Fischer Family Trust: The long term outcomes of pupils with special educational needs and disabilities or who have been in Alternative Provision
FFT Education Limited are using linked NPD, ILR, HESA and LEO data in order to construct the journeys of pupils with special educational needs (SEN), are excluded or who attend alternative provision (AP) through the education system and into the labour market up to age 26. This work will provide new insight into the long-term outcomes associated with SEN, AP and permanent exclusion. In particular, how these outcomes are influenced by different types of setting (for example, mainstream school, resourced provision, state special school, independent special school) will be examined.
This work will provide new insight that will fill gaps in the current evidence base of policy related to SEN and alternative provision. This in turn will help to develop better informed policy to support young people with SEN or who experience alternative provision or permanent exclusion.
University of Westminster: Youth custody: educational influences and labour market consequences
The University of Westminster, in partnership with FFT Education Datalab, are using LEO data (NPD-LILR-HESA-LEO) for cohorts of children born between 1993/94 and 1998/99. With this data they are carrying out a detailed analysis of who experiences youth custody, what are the pathways leading up to it and what people do after release. The research will use advanced statistical techniques to estimate the impact of custody on subsequent labour market outcomes. The results will be made publicly available, actively disseminated and submitted to peer-reviewed academic journals. The public benefit of this work will be an enhanced understanding of the drivers of youth custody and how it affects young people’s ability to establish themselves in the labour market. This will provide a stronger evidence base on which to formulate education and other policy and thereby improve the prospects of the most disadvantaged young people. This research is funded by the Nuffield Foundation, and more information about this project can be found here.
Institute for Fiscal Studies: The long-run effects of the Education Maintenance Allowance
The Institute of Fiscal Studies (IFS) are using Longitudinal Education Data to investigate the effects of the Education Maintenance Allowance (EMA) — a government programme designed to raise upper secondary completion rates — on tertiary education and labour market outcomes. Previous work using survey data has found that the EMA raised upper secondary enrolment. Their project will investigate its effect on post-18 enrolment; employment and earnings at different ages; the security of employment; and the persistence of economic inactivity.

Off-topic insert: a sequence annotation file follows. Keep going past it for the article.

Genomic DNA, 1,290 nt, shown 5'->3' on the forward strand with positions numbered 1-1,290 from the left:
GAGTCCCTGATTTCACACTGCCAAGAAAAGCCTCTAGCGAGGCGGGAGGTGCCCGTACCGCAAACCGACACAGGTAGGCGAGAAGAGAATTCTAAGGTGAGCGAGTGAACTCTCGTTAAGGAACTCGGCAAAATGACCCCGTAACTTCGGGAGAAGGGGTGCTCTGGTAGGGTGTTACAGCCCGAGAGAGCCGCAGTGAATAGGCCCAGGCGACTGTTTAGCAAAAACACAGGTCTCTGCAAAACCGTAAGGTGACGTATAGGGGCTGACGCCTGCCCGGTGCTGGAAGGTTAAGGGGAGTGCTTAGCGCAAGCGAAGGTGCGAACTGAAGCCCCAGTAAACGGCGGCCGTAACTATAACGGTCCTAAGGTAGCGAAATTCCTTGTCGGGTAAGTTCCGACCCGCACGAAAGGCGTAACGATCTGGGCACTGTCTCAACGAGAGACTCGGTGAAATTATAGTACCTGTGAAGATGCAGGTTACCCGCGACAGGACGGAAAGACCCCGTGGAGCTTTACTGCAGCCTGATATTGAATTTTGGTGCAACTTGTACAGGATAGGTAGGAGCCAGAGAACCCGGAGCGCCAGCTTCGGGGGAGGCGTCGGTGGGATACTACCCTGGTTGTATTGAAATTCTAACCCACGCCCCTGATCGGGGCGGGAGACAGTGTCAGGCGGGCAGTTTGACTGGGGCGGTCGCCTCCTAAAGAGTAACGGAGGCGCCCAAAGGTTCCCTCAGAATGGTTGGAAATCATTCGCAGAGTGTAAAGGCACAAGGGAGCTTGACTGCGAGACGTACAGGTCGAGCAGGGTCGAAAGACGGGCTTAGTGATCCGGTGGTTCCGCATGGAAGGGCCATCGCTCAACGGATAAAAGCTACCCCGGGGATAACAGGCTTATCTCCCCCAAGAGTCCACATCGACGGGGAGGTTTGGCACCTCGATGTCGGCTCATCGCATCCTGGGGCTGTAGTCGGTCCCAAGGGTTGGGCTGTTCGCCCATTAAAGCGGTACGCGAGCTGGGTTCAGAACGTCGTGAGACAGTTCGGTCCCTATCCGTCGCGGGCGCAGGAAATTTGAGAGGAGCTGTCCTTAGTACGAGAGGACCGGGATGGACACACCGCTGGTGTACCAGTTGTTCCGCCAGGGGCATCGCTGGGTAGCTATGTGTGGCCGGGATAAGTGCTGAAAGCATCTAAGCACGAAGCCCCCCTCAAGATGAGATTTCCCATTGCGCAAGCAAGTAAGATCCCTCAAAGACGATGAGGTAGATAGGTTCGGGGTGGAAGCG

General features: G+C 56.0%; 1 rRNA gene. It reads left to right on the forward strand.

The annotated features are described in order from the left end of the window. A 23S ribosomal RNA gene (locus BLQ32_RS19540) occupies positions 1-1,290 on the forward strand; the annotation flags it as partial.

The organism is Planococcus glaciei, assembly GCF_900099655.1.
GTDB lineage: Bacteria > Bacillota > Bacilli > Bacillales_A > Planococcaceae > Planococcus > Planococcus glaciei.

The public benefit of this work will be to provide guidance for policymakers on whether the EMA was effective in improving education and labour market outcomes, and therefore whether the programme delivers value for money. More broadly, the results will provide evidence on whether increases in upper secondary enrolment provide the intended labour market benefits. Future children would benefit from (a reinstatement of) the EMA if it was found to be effective, or from other programmes if it was found to be ineffective.
Learning and Work Institute: The employment and wage returns of apprenticeships for underrepresented and disadvantaged groups, and factors associated with their participation on apprenticeship programmes
Learning and Work Institute are using LEO, ILR and NPD linked data from the last ten years to investigate the employment and wage returns to apprenticeships for groups who are historically disadvantaged in the labour market and underrepresented in apprenticeships, such as individuals from Black, Asian and Minority Ethnic backgrounds, individuals with learning difficulties or disabilities and individuals from deprived backgrounds. They are also investigating factors associated with participation in apprenticeships for these groups, such as demographics, school attainment and subject and level of apprenticeship. The public benefit of this work will be to shed further light on reasons for the underrepresentation of certain groups in apprenticeships and what adaptations to policy and practice could help to address this. In addition, it will help to determine the value of apprenticeships to these groups, both for the promotion of apprenticeships to and for the identification of disparities.
Oxford University: Care Leavers’ Transition into the Labour Market in England
The Rees Centre at the University of Oxford are using linked NPD, CLAD, ILR, LEO, and HESA data for a complete cohort of care leavers born in 1995/96 to track their social care and educational histories from the start of KS2 through to the year of their 21st birthday. With this data they will identify key care and educational factors and trajectories pre- and post-16 that contribute to the employability of care leavers.
The public benefit of this work will be to provide policy makers, potential employers, social workers, teachers, foster carers and care-experienced young people with a better understanding of the processes that facilitate or hinder care leavers’ participation in education, employment or training (EET), including relevant recent policy reforms and national schemes). In the longer-term, such understandings are expected to increase the percentage of care leavers in employment.